Republican Sen. Roy Blunt, of Missouri, is threatening to block President Barack Obama's choice for Environmental Protection Agency administrator until plans are resolved for a long-stalled levee project in southeast Missouri.
On April 2, Jefferson City residents will vote on whether to approve a $79 million bond issue that would fund the construction of a new elementary school and a new high school. But, the proposal for a new high school has drawn opposition from some members of the community.
Opponents of the bond issue believe Jefferson City students would be ill served in what they call a “mega high school.” While they want a new high school to be built, they think the existing campus should remain open, making the population at each school smaller.
Just south of Hermann, Mo., Swiss Meat and Sausage Co. processes 2 million pounds of meat a year -- everything from cattle to hogs to buffalo to elk.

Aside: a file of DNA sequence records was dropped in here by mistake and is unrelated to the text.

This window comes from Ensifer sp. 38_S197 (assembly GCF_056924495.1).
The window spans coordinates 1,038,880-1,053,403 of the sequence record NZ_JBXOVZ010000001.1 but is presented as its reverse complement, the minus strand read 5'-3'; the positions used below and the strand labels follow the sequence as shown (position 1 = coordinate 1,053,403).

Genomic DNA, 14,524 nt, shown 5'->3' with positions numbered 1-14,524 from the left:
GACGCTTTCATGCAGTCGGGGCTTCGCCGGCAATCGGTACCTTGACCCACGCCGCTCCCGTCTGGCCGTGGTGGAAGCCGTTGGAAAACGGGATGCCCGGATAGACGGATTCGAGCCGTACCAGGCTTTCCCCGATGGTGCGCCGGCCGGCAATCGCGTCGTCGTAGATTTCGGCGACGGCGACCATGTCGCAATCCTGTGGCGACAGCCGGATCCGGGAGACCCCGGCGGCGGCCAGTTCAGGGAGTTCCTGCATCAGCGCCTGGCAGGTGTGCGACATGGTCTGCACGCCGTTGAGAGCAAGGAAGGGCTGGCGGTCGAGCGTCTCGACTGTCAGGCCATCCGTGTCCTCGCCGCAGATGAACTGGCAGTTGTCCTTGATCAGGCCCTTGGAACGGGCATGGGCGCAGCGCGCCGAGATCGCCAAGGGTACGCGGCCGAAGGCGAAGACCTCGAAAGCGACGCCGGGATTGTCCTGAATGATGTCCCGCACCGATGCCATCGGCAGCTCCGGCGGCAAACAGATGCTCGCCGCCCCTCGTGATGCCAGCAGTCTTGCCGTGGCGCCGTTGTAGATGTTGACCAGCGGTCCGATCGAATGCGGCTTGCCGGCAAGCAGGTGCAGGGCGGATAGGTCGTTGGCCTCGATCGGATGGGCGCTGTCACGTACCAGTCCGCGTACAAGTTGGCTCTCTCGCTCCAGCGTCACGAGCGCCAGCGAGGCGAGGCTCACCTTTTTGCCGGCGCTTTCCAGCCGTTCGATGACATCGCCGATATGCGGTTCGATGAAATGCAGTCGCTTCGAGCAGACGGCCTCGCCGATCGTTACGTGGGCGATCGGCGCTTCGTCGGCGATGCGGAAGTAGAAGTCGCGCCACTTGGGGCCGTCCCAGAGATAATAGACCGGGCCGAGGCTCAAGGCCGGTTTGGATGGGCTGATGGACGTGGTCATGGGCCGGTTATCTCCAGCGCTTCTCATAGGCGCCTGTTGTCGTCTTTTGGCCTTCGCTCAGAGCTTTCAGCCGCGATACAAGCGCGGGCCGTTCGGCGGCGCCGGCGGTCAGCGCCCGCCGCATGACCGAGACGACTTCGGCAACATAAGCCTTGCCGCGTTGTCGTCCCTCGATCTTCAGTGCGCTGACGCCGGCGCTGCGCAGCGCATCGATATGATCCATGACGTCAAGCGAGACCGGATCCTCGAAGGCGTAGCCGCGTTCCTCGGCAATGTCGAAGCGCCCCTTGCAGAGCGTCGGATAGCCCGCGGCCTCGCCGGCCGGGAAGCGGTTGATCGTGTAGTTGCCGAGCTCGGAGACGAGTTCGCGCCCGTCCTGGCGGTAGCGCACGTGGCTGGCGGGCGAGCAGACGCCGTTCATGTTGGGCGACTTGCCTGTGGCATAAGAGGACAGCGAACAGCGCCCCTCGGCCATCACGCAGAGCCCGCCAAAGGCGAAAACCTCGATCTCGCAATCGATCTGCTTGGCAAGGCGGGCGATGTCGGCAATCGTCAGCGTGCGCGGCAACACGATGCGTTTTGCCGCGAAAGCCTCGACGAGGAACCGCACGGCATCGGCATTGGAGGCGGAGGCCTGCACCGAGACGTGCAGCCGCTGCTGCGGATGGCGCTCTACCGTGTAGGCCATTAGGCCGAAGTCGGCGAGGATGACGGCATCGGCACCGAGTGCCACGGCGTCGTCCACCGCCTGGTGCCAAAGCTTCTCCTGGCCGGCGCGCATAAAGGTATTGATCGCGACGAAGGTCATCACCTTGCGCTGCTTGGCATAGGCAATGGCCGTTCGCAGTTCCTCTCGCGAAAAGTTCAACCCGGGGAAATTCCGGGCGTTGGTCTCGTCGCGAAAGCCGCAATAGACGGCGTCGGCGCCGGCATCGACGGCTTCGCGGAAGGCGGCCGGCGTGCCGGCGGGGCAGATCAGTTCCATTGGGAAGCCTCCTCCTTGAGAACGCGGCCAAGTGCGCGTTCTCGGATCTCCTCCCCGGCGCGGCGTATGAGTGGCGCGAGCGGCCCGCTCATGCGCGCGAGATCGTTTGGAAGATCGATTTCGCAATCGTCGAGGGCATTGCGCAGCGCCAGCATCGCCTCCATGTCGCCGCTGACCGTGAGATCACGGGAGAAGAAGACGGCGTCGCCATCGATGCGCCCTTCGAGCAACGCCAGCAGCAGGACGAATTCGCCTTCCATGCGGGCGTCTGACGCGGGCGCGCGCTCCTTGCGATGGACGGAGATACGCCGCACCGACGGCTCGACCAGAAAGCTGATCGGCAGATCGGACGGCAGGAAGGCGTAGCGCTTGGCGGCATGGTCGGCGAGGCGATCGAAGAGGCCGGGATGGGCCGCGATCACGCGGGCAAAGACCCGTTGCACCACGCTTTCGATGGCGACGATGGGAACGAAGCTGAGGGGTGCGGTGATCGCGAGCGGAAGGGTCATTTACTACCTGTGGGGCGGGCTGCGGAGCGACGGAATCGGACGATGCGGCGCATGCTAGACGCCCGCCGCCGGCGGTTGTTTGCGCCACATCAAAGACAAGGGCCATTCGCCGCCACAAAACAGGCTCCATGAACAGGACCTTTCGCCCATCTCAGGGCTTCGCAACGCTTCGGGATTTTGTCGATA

And everything gets a label.
“No antibiotics added, raised without added hormones, all natural, minimally processed," Glenn Brandt, the production manager for Swiss Meat, reads from a hefty roll of hickory smoked beef sausage stickers.
What this label does not indicate, however, is whether or not the sausage contains genetically modified organisms, or GMOs.
Missouri Auditor Tom Schweich has given an "excellent" rating to the office of former Secretary of State Robin Carnahan.
Carnahan's term ended in January, and the state auditor routinely reviews offices when executives leave.
Schweich's report found no problems with the office's oversight of significant financial functions, no legal violations and nothing lacking in its management procedures. The "excellent" rating is the highest available on Schweich's four-level assessment chart.
The Missouri Senate has passed an unusually large number of tax cuts, credits, deductions and increases at the midway mark of the legislative session.
The bottom line could be a net gain in state revenues, if all the proposed changes become law.
A calculation prepared for The Associated Press by former legislative tax analyst Brian Schmitt shows that Missouri may reap $355 million in 2016, with that gradually decreasing to $118 million by 2019.